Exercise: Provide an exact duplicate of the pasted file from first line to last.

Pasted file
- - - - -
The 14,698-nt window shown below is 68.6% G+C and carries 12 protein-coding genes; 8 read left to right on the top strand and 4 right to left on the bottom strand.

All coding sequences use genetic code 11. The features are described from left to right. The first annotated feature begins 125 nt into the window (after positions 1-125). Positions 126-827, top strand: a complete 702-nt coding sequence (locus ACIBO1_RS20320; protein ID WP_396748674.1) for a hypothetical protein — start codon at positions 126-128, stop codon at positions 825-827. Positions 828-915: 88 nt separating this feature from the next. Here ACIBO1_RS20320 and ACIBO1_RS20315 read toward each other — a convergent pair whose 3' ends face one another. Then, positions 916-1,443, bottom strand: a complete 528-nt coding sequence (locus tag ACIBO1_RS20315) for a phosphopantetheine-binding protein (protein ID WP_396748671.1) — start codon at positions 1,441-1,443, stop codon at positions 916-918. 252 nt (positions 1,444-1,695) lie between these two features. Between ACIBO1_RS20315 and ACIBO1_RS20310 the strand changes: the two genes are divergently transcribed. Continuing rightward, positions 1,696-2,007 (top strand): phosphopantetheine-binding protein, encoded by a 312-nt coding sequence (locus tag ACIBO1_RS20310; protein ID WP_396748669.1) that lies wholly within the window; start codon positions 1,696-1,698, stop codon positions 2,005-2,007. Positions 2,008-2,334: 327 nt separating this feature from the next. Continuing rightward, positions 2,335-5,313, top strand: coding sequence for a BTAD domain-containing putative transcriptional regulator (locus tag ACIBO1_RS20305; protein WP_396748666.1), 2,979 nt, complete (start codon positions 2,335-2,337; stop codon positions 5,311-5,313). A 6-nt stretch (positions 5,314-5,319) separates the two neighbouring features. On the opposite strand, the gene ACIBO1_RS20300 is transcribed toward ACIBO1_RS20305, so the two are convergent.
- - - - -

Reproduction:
The 14,698-nt window shown below is 68.6% G+C and carries 12 protein-coding genes; 8 read left to right on the top strand and 4 right to left on the bottom strand.

All coding sequences use genetic code 11. The features are described from left to right. The first annotated feature begins 125 nt into the window (after positions 1-125). Positions 126-827, top strand: a complete 702-nt coding sequence (locus ACIBO1_RS20320; protein ID WP_396748674.1) for a hypothetical protein — start codon at positions 126-128, stop codon at positions 825-827. Positions 828-915: 88 nt separating this feature from the next. Here ACIBO1_RS20320 and ACIBO1_RS20315 read toward each other — a convergent pair whose 3' ends face one another. Then, positions 916-1,443, bottom strand: a complete 528-nt coding sequence (locus tag ACIBO1_RS20315) for a phosphopantetheine-binding protein (protein ID WP_396748671.1) — start codon at positions 1,441-1,443, stop codon at positions 916-918. 252 nt (positions 1,444-1,695) lie between these two features. Between ACIBO1_RS20315 and ACIBO1_RS20310 the strand changes: the two genes are divergently transcribed. Continuing rightward, positions 1,696-2,007 (top strand): phosphopantetheine-binding protein, encoded by a 312-nt coding sequence (locus tag ACIBO1_RS20310; protein ID WP_396748669.1) that lies wholly within the window; start codon positions 1,696-1,698, stop codon positions 2,005-2,007. Positions 2,008-2,334: 327 nt separating this feature from the next. Continuing rightward, positions 2,335-5,313, top strand: coding sequence for a BTAD domain-containing putative transcriptional regulator (locus tag ACIBO1_RS20305; protein WP_396748666.1), 2,979 nt, complete (start codon positions 2,335-2,337; stop codon positions 5,311-5,313). A 6-nt stretch (positions 5,314-5,319) separates the two neighbouring features. On the opposite strand, the gene ACIBO1_RS20300 is transcribed toward ACIBO1_RS20305, so the two are convergent.